What is Google BigQuery?

BigQuery is the data warehousing solution of Google. It’s part of the Google Cloud Platform and it also speaks SQL like Redshift does. Queries are executed against append-only tables using the processing power of Google’s infrastructure.

It is also fully managed and is offered as a service over the cloud. You can interact with it through its web UI, using a command line tool while a variety of client libraries exist so you can interact with it through your application.

Data load from Pipedrive to Google BigQuery

If you want to load data from Pipedrive to BigQuery, you have to use one of the following supported data sources.

  1. Google Cloud Storage
  2. Sent data directly to BigQuery with a POST request
  3. Google Cloud Datastore Backup
  4. Streaming insert
  5. App Engine log files
  6. Cloud Storage logs

From the above list of sources, 5 and 6 are not applicable in our case.

For Google Cloud Storage, you first must load your data into it, there are a few options on how to do this, for example you can use the console directly as it is described here and do not forget to follow the best practices. Another option is to post your data through the JSON API, as we see again APIs play an important role in both the extraction but also the loading of data into our data warehouse.. In it’s simplest case it’s just a matter of one HTTP POST request using a tool like CURL or Postman. It should look like the following example.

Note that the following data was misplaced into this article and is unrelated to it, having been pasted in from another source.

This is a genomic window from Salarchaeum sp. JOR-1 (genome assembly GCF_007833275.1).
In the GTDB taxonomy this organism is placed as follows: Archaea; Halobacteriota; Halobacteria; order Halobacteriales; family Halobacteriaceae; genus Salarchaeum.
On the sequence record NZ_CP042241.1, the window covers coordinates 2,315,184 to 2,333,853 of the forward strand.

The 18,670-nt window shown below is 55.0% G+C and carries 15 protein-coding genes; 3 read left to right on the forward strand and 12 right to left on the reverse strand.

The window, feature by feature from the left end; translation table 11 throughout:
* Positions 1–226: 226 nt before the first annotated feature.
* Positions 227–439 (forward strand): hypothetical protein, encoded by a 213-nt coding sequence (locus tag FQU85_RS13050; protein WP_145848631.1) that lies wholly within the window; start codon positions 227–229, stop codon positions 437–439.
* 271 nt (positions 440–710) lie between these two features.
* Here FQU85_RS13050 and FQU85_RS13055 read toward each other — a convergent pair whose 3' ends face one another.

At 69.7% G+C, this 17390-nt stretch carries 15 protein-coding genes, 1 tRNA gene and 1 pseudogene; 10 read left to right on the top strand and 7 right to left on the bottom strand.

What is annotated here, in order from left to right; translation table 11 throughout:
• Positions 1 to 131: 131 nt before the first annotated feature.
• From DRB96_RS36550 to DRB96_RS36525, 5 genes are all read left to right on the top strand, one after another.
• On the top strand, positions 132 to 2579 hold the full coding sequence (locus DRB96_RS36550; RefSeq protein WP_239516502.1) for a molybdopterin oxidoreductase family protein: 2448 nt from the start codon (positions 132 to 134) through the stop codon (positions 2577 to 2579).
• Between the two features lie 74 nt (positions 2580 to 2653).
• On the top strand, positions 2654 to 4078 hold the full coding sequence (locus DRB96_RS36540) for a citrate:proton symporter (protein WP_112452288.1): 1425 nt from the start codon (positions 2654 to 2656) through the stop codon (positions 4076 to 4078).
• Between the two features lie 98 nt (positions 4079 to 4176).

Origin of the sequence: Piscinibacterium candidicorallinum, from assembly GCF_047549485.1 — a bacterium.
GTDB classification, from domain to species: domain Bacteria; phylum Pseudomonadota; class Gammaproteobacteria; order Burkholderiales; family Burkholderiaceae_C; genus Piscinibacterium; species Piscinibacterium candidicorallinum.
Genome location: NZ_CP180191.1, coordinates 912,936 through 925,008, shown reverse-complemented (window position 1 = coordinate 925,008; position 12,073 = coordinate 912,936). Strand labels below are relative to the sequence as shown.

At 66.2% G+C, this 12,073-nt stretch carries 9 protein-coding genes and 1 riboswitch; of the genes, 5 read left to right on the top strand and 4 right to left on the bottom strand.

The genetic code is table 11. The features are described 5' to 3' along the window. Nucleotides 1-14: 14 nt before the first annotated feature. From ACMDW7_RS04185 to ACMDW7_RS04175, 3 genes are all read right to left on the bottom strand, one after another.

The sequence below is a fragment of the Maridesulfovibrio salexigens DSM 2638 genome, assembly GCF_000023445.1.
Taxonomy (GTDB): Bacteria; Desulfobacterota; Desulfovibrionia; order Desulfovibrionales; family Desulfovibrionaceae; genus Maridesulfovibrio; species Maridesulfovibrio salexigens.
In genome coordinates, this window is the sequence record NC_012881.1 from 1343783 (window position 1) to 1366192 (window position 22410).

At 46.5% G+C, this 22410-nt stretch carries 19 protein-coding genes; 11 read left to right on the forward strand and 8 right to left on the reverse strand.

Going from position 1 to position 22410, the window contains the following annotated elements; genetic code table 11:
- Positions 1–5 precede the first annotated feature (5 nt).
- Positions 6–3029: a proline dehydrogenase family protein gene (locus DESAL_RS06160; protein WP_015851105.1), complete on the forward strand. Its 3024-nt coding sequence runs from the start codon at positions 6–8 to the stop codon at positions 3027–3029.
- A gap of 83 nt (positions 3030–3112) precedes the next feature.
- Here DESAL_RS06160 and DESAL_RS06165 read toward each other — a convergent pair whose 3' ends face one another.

POST /upload/storage/v1/b/myBucket/o?uploadType=media&name=myObject 
HTTP/1.1 Host: www.googleapis.com 
Content-Type: application/text 
Content-Length: number_of_bytes_in_file 
Authorization: Bearer your_auth_token your Pipedrive data

and if everything went ok, you should get something like the following as a response from the server:

HTTP/1.1 200 Content-Type: application/json { "name": "myObject" }